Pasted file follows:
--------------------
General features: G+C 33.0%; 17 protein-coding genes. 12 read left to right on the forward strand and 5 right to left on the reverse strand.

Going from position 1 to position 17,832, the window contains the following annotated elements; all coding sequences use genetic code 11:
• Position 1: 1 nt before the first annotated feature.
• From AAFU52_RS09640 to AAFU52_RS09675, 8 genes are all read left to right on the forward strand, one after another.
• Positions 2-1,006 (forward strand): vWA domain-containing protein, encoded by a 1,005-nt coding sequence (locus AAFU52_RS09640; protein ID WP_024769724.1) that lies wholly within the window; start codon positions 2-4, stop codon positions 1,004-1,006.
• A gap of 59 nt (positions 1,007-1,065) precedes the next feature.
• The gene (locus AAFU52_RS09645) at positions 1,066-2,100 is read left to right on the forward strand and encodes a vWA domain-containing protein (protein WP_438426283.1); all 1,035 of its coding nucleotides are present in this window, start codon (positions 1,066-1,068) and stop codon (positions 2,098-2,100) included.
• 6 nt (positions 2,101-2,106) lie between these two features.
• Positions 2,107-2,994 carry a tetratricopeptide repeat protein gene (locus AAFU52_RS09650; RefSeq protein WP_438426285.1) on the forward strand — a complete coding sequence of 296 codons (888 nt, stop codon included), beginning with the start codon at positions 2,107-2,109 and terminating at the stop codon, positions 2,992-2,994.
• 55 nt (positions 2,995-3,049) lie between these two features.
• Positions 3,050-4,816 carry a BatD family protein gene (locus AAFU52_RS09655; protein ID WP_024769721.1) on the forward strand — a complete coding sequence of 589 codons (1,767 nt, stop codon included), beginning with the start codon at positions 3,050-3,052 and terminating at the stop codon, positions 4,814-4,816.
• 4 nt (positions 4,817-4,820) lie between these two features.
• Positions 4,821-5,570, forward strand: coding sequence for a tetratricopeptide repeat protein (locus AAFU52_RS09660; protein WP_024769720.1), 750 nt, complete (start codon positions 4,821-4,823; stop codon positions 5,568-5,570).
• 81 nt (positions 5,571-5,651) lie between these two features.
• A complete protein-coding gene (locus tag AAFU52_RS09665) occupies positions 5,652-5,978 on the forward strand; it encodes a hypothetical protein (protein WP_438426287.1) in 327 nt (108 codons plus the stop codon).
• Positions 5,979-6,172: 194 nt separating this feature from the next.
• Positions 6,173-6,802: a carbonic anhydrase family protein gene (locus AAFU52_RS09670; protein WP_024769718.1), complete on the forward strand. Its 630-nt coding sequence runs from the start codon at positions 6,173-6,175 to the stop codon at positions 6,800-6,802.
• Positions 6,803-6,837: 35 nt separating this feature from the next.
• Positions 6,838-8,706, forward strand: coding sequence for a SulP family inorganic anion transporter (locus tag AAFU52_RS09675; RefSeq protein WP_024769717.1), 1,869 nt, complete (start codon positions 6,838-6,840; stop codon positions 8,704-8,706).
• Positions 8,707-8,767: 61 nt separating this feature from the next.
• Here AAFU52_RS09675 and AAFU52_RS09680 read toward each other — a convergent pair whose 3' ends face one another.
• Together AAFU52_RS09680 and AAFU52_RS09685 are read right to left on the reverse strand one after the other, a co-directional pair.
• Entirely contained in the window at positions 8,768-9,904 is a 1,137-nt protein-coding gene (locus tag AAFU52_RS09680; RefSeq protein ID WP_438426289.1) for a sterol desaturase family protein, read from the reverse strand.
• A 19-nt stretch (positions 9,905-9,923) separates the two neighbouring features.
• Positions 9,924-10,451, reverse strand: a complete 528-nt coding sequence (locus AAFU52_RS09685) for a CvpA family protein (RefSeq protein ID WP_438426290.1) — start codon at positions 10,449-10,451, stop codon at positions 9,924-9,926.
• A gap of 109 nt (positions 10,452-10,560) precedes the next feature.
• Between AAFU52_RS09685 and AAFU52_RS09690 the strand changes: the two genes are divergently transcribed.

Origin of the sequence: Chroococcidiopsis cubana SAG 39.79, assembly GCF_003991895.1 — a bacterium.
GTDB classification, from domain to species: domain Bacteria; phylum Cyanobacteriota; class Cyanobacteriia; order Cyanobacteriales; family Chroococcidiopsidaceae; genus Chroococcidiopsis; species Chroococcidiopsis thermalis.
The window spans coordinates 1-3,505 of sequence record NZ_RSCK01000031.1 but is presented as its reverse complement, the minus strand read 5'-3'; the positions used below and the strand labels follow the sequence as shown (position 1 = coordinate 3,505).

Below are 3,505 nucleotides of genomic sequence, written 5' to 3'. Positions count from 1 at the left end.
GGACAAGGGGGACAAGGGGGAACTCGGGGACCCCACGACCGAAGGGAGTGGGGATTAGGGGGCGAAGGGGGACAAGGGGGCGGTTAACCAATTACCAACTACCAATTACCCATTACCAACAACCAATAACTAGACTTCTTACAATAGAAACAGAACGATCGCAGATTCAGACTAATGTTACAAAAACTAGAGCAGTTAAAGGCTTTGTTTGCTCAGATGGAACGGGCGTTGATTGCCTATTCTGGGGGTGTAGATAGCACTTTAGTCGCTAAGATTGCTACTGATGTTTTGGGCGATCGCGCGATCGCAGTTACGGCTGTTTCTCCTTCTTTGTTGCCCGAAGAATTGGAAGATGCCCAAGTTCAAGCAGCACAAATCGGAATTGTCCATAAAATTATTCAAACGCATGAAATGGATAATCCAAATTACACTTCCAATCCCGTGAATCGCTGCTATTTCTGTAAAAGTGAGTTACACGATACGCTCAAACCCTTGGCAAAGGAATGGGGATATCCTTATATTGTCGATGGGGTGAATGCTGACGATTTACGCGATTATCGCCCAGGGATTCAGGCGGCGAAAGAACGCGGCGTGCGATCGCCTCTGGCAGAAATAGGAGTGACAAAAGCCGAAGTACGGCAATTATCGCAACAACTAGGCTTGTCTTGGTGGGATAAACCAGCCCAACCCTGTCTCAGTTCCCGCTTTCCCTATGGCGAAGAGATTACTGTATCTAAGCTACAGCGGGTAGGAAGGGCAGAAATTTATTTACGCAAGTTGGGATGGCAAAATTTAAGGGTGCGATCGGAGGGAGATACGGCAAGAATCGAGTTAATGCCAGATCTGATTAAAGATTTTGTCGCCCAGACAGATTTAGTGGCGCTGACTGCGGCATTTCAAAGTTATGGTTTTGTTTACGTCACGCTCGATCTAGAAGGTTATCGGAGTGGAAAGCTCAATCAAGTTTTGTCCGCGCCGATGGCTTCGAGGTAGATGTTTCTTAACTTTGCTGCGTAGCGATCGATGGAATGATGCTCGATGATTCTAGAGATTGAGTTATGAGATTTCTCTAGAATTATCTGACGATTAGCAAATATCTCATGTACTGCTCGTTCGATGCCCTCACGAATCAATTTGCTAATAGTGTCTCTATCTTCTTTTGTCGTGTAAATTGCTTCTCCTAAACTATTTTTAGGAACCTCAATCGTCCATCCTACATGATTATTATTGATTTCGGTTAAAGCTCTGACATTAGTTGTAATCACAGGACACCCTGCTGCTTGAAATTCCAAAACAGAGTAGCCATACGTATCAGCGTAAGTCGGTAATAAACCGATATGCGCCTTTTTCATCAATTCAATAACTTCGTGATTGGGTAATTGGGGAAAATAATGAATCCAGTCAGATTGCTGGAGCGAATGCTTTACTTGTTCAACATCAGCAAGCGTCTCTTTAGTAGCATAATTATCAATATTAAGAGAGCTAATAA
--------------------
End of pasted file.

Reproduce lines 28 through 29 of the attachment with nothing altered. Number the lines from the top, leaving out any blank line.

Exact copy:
Origin of the sequence: Chroococcidiopsis cubana SAG 39.79, assembly GCF_003991895.1 — a bacterium.
GTDB classification, from domain to species: domain Bacteria; phylum Cyanobacteriota; class Cyanobacteriia; order Cyanobacteriales; family Chroococcidiopsidaceae; genus Chroococcidiopsis; species Chroococcidiopsis thermalis.